Rishi Sunak says Spending Review will not spell austerity

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Rishi Sunak has said people "will not see austerity" when he makes spending announcements for public services this week, despite the billions spent on the pandemic response.

The government has indicated it will keep to past promises when allocating funds for policing, nurses and schools.

On Wednesday the chancellor will detail the Spending Review.

It will outline how taxpayers' money will be spent on departments such as health and education.

But while ruling out a return to austerity, Mr Sunak has also warned people will soon see an "economic shock laid bare".

He told the BBC's Andrew Marr show that record government borrowing to deal with the coronavirus must be "grappled with".

The Spending Review will give a clearer picture of the economic damage wrought by the pandemic so far.

However tax rises and spending cuts were unlikely in the short term, Paul Johnson, director of the Institute for Fiscal Studies (IFS), told the BBC's Today programme.

"We are still in the position of being able to borrow incredibly cheaply and really wanting to protect the economy," he said.

Although tax rises might end up being "quite significant" they might not come until after the next election, Mr Johnson added.

"It's not something that is super-urgent as we come out of this crisis," he said.

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There is speculation that the chancellor wants to freeze public sector pay

Last week, reports that Mr Sunak would freeze wages for public sector staff were met with fierce criticism from unions and workers, though NHS frontline staff are likely to be excluded from such a move.

Speaking on Sky's Sophy Ridge On Sunday, the chancellor said: "You will not see austerity next week, what you will see is an increase in government spending, on day-to-day public services, quite a significant one coming on the increase we had last year."

But, while he said that he "cannot comment on future pay policy", Mr Sunak added: "When we think about public pay settlements, I think it would be entirely reasonable to think of those in the context of the wider economic climate."

It is thought the chancellor is keen to freeze public sector pay since average private sector earnings have fallen this year.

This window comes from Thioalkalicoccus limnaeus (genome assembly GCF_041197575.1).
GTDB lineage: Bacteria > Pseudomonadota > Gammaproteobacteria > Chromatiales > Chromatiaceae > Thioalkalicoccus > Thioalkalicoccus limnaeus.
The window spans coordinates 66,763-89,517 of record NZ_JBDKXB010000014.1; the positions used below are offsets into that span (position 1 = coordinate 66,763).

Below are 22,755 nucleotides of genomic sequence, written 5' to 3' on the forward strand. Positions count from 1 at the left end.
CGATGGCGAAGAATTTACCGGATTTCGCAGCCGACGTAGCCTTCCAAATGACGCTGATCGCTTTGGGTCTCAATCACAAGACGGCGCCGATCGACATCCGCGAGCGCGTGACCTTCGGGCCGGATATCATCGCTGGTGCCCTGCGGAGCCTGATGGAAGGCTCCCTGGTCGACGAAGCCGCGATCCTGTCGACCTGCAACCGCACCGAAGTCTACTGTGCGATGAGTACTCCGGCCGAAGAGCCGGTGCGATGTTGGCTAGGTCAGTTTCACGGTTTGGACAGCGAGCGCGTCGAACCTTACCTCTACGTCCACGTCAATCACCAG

The IFS's Mr Johnson said that while a pay freeze would save about £2bn a year, the chancellor would need to balance that with the need to keep money in the economy and the recruitment and retention of teachers and nurses.

"Over this year public sector pay has done much better than private sector pay... but this has come off the back of 10 years when public sector pay has done really quite badly," he said.

On Monday, the shadow chancellor, Anneliese Dodds, will give a speech which argues that: "Freezing the pay of firefighters, hospital porters and teaching assistants will make them worried about making ends meet ahead of Christmas - that means they'll cut back on spending and our economy won't recover as quickly."

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Labour is calling on the government to bring forward £30bn in capital spending over the next 18 months to create new jobs.

Prior spending commitments made by the government include the hiring of 50,000 more nurses, and 20,000 extra police officers by 2023.

However, the BBC's Reality Check team points out that while 30,000 new nurses will be trained locally or recruited from overseas, 20,000 of the 50,000 roles announced will be existing nurses persuaded to stay in the profession.

The Reality Check team also points out that adding 20,000 police officers will return total staffing levels to the 143,000 police officers employed prior to the 2010 election when the Conservatives came to power.

The government has also promised to increase spending on schools by £2.2bn in the 2021-2022 financial year, and direct £1.5bn towards building works at Further Education colleges.

The Treasury announced on Sunday that another £1.25bn would be allocated to the prisons service.

The government says a total of £4bn will be allocated to build more than 18,000 additional prison places across England and Wales over the next four years. Some 10,000 of these places have been planned since 2015.

Mr Sunak said: "This has been a tough year for us all. But we won't let it get in the way of delivering on our promises - the British people deserve outstanding public services, and we remain committed to delivering their priorities as we put our public services at the heart of our economic renewal."